HomeSportsDeadspin fixes the NFL Draft ... by getting rid of it

Deadspin fixes the NFL Draft … by getting rid of it

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Christian Wilkins of Clemson celebrating with Roger Goodell after being chosen by the Miami Dolphins in 2019 was a fun moment. But really, let’s not.
Image: Getty Images

The NFL Draft is a moral disaster that should not exist. After playing three or four years of college football for no money, players finally get to enter the professional ranks, and upon getting there, find that their team and salary are dictated by the cartel that is the National Football League.

Sure, there might be 32 teams, but if you want to play for one of them, the choice belongs to them — unless you’re not one of the top 200-plus players, in which case you can be an undrafted free agent, and find the best fit for you to try to make a team for the league minimum salary.

The draft ought to be abolished (don’t freak out yet!), and players should all be free agents, getting real market value for their services in a league where most players don’t make it past their rookie deals. For that matter, the salary cap artificially deflates players’ contract value, and should be scrapped, too, but that’s a conversation for another time. And it’s possible to reform the draft while working within the system, and not worrying about all the faulty arguments like “competitive balance” about why a salary cap “needs” to exist.

There’s a way to make entry to the league not only fairer to players than a draft, but to make it a better television event, as well. It’s a mix of the draft as we know it, college signing day, and television drama.

Here’s how it would work.

As is the case now, there would be a draft order, with each team allocated a pool of money for their new signings based on where their slots are. So, this year, the Jaguars would be first.

With the first slot in the 2021 NFL Signing Bonanza, the Jaguars could introduce anyone. Maybe they’d still go with Trevor Lawrence, but they might also strategize to go in a different direction. Because once a player is introduced instead of straight-up selected, everyone — not just the introducing team — goes on the clock.

For the next 10 minutes, teams put in their bids — and the offers can be seen publicly and talked about by the TV panel during the frenzy. Over the weeks and months leading up to the Bonanza, players and teams will have been talking to each other about how they might fit, what their plans are, and selling one another on each other. Now it’s time to put dollars to it.

There’s strategy in this, too, of course. Is a team so high on Lawrence that they’re willing to spend their entire Bonanza pool on him? If they do, how much does that hamstring them in building a winner around him, and is it worth it? How do they formulate offers to balance a best effort to get the player they want with the needs that they have as a team?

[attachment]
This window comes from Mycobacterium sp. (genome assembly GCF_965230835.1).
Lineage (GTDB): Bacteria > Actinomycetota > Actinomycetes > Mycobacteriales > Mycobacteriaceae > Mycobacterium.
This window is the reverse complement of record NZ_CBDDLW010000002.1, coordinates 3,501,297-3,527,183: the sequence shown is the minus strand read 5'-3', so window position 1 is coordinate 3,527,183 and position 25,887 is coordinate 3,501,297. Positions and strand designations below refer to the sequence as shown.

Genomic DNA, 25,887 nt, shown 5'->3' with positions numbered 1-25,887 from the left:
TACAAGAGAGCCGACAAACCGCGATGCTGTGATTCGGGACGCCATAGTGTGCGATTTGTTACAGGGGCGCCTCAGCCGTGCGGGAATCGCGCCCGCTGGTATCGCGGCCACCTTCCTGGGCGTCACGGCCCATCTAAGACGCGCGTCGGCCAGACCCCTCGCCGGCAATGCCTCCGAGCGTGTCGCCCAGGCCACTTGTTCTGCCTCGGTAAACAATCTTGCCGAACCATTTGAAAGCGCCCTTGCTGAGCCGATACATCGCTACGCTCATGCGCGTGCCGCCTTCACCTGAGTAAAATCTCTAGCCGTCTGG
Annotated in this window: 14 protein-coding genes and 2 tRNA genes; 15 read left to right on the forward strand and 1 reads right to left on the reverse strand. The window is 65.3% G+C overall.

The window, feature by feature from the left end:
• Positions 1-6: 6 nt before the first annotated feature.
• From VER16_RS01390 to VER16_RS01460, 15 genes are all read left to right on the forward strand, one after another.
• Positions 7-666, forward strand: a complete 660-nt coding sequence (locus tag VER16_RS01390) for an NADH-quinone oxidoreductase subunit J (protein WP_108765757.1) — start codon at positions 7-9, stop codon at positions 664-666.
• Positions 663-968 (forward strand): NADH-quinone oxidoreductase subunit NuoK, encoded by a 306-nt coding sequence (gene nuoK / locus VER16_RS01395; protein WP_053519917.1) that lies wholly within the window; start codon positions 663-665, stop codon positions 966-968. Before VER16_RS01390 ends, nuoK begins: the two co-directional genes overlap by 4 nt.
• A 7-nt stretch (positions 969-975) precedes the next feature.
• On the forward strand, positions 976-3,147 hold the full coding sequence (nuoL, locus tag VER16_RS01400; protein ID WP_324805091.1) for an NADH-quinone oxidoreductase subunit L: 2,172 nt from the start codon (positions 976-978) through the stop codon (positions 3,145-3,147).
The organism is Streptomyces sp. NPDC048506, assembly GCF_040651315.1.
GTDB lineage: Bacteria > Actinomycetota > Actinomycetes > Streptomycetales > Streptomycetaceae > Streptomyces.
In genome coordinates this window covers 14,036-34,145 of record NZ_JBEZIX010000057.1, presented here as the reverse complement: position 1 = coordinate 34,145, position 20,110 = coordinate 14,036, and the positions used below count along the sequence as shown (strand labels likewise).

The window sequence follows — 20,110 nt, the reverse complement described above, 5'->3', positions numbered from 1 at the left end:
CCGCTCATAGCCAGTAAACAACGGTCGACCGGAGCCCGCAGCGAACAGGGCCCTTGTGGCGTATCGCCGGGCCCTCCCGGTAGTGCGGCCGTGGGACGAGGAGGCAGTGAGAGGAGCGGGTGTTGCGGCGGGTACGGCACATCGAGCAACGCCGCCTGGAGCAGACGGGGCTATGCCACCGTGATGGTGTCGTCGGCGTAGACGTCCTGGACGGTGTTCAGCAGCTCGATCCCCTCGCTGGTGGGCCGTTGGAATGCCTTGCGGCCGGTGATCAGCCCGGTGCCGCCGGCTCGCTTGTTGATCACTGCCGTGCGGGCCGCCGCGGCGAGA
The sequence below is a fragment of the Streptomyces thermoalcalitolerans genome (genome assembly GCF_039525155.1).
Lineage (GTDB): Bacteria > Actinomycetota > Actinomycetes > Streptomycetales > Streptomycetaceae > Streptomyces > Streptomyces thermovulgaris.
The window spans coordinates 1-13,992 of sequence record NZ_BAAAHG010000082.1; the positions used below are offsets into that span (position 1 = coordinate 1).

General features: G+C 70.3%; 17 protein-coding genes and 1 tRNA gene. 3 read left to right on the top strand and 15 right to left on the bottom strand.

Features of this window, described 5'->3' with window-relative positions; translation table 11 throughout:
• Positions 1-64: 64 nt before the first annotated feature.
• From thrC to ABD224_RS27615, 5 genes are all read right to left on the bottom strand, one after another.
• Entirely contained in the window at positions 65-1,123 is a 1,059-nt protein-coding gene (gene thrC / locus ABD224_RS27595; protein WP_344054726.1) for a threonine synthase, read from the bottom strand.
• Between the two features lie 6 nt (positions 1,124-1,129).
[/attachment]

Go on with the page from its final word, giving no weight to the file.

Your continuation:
At the end of the 10 minutes — and who knows, maybe the Patriots have swooped in to offer their whole pool at the last second — the player gets five minutes to decide. Having already met with teams in advance of the Bonanza, it’s just down to a matter of figuring out where personal fit and top dollar combine to hit a sweet spot.

Finally, we get the dramatic reveal: the player chooses his new team’s cap, poses for photos, and we’re off and running.

Extra regulations could be put in place to cap spending on an individual pick at a dollar figure short of the total pool, ensuring that all the slots in the Bonanza remain viable, but that’s the basic format — not all that different from what we have now, except that it’s fairer to the players and creates a far more interesting television product than one where everyone knows months in advance that the four or five best players all will wind up with a certain group of teams.

There’s one other benefit to the Bonanza over the Draft, and it’s one that the NFL, as much as the league might prefer things the way they are, would have to agree on: the incentive to tank would be severely diminished, if not eliminated. Sure, the team with the worst record still would go first and have the most money to be able to use at the Bonanza, but without a guarantee of being gifted a player’s rights for the next half a decade, it’s more important to always be working toward having a team that can actually win, rather than tearing down to the bones to be able to get a top draft pick.

It’s a better system for players, a better product for television, and has benefits for the league. It’s time to abandon the Draft. After all, it’s the 21st century and the Jets need a new way to screw up every April.

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